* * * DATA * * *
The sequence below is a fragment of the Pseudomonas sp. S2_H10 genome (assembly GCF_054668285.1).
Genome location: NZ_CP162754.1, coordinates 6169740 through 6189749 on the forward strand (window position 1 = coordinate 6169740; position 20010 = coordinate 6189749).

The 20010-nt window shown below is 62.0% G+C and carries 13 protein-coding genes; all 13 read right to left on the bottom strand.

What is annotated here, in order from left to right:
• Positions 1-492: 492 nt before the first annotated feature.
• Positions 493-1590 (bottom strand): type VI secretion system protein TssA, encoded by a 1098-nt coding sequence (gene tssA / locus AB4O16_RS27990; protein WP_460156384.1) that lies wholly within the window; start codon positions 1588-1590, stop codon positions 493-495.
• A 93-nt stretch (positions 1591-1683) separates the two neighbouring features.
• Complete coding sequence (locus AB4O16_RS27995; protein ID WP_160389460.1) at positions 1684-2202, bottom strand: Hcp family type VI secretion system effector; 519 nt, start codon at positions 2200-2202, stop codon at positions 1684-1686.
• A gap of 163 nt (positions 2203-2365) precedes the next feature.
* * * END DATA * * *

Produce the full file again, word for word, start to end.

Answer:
The sequence below is a fragment of the Pseudomonas sp. S2_H10 genome (assembly GCF_054668285.1).
Genome location: NZ_CP162754.1, coordinates 6169740 through 6189749 on the forward strand (window position 1 = coordinate 6169740; position 20010 = coordinate 6189749).

The 20010-nt window shown below is 62.0% G+C and carries 13 protein-coding genes; all 13 read right to left on the bottom strand.

What is annotated here, in order from left to right:
• Positions 1-492: 492 nt before the first annotated feature.
• Positions 493-1590 (bottom strand): type VI secretion system protein TssA, encoded by a 1098-nt coding sequence (gene tssA / locus AB4O16_RS27990; protein WP_460156384.1) that lies wholly within the window; start codon positions 1588-1590, stop codon positions 493-495.
• A 93-nt stretch (positions 1591-1683) separates the two neighbouring features.
• Complete coding sequence (locus AB4O16_RS27995; protein ID WP_160389460.1) at positions 1684-2202, bottom strand: Hcp family type VI secretion system effector; 519 nt, start codon at positions 2200-2202, stop codon at positions 1684-1686.
• A gap of 163 nt (positions 2203-2365) precedes the next feature.